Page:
With spring finally here, my thoughts are turning to growing food plants and collecting insects with which to feed my collection. Happily, these two activities are intertwined – plants attract insects, and insects pollinate plants. Garden-grown plants provide minerals and trace elements that are often difficult to supply otherwise, and their fiber content is usually quite high.
Your pets’ enthusiastic attacks on novel foods will leave no doubt as to their value in stimulating appetite and behavior. Tortoises and iguanas will spend hours happily picking through piles of fresh greens…more so if they can forage in outdoor pens atop growing plants.
Tortoises of all types, especially those maintained on a limited number of food items during the winter, invariably improve in condition when offered wild plants. During the warmer months, natural forage can account for up to 85% of the diets of most species. A pair of spur thighed tortoises, each of which weighed in at 80-90 pounds, fared very well on such a regime during the years that they were under my care at the Prospect Park Zoo.
Green, rhinoceros and desert iguanas, Uromastyx spp., chuckwallas and other herbivorous lizards become very excited as soon as novel fresh foods are offered. It is difficult to get across just how much they change in demeanor but, once seen, their reactions will quickly convince you of the value of your efforts.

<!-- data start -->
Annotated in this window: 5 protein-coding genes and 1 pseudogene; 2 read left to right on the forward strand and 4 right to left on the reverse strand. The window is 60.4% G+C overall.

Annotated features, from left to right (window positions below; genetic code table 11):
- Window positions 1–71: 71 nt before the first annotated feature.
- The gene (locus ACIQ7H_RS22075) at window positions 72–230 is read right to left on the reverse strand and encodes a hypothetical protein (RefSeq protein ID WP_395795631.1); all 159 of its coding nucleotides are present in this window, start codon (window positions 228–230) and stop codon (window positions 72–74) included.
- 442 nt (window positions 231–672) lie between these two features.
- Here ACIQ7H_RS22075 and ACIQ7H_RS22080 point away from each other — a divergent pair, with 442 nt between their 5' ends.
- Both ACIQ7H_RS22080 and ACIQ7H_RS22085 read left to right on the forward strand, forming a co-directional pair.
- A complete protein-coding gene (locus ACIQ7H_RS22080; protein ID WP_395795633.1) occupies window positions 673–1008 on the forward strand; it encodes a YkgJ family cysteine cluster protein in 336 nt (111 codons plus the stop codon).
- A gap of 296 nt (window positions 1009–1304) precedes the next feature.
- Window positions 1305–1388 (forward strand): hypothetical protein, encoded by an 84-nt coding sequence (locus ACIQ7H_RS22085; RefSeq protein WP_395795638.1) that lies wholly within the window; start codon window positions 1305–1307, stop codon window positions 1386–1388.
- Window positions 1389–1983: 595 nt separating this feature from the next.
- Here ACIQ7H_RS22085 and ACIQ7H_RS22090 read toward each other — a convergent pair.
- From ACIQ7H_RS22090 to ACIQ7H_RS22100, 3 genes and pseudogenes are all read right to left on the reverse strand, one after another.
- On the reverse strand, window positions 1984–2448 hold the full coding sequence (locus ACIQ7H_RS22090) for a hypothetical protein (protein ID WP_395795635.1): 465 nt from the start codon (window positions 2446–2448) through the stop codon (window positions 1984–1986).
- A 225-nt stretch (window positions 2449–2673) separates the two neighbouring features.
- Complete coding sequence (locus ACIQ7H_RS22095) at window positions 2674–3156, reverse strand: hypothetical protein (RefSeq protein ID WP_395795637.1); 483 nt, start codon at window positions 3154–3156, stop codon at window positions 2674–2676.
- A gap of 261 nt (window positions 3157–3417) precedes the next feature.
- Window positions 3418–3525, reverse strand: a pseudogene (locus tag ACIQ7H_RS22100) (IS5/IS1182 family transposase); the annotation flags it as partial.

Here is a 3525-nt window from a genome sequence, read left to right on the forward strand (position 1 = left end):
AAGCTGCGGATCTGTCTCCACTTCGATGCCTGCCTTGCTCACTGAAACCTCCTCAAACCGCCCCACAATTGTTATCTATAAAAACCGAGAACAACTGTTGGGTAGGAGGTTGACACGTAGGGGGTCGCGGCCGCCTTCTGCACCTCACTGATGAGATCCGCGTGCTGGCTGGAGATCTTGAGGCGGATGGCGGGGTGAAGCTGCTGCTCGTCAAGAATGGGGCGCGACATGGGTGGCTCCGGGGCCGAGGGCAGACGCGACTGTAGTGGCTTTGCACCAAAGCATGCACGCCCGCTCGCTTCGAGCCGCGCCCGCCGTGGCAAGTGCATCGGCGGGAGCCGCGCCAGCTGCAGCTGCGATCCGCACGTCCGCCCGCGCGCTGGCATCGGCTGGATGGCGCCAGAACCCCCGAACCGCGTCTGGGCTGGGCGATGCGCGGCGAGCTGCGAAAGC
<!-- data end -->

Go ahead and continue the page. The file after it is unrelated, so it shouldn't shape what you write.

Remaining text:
Don’t forget your aquatic and semi-aquatic turtles – cooters, American and Asian box turtles, wood turtles, Amazon side-necks and a host of others relish greens, fruits and vegetables. Actually, painted turtles and red-eared sliders should be gradually switched to a plant-based diet as they mature. This may take some time and creativity, but is well-worth your efforts.
The Ever-Abundant Dandelion
April and early May is dandelion-blooming time in the northern half of the USA, and nearly every herbivorous reptile relishes its leaves and, especially, the bright yellow flowers. You can harvest this nutritious plant nearly anywhere…just be careful around homes as it is considered pest (a phenomenon that has baffled me since childhood!) and is often attacked with herbicides.
I have long used dandelion flowers to spur activity in zoo exhibits…by placing them in out-of-the-way locations, I was able to induce a great deal of interesting foraging behavior. This was of such obvious value to the animals that I continue to freeze dandelions for winter use in my own and public collections.
A number of plants that readily colonize bare patches of earth, and which need little care, are also highly valuable additions to reptile diets. Especially hardy are clover (Trifolium), honeysuckle (Lonicera), thistle (Sonchus), bramble (Rubus) and various wild grasses.
Other types of browse that produce tasty stems, leaves and roots include various mallows (Malva), cat’s ears (Hypochoeris), Clamatis and Sedum.
Please see my article on Toxic Plants for some cautions. It was written with birds in mind, but is a good general reference.